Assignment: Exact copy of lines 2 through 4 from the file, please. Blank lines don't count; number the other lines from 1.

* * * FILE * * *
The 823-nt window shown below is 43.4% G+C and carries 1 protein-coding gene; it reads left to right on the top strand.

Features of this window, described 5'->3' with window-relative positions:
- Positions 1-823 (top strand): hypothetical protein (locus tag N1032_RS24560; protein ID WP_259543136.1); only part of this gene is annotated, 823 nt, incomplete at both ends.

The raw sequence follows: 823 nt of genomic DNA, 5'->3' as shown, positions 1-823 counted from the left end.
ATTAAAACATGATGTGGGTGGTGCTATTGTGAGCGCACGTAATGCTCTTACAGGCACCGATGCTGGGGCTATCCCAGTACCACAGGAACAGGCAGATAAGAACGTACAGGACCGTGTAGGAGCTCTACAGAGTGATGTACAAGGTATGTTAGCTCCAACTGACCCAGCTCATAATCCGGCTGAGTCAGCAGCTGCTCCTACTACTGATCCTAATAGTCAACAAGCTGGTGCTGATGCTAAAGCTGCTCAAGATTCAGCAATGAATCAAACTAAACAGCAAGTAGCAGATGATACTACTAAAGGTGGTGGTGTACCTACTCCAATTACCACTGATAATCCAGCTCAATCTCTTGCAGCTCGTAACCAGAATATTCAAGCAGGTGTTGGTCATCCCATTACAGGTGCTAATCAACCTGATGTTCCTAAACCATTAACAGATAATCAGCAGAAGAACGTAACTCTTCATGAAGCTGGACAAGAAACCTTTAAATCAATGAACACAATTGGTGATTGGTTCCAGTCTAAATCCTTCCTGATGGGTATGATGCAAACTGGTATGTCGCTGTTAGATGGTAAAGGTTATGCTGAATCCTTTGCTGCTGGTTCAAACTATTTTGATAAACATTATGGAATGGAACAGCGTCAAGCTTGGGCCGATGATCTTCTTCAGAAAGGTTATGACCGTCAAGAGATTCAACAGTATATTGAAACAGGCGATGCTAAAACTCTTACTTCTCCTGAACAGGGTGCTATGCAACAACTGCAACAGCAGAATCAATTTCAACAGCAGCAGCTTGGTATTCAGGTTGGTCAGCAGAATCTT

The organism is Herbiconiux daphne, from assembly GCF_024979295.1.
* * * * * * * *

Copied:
Features of this window, described 5'->3' with window-relative positions:
- Positions 1-823 (top strand): hypothetical protein (locus tag N1032_RS24560; protein ID WP_259543136.1); only part of this gene is annotated, 823 nt, incomplete at both ends.

The raw sequence follows: 823 nt of genomic DNA, 5'->3' as shown, positions 1-823 counted from the left end.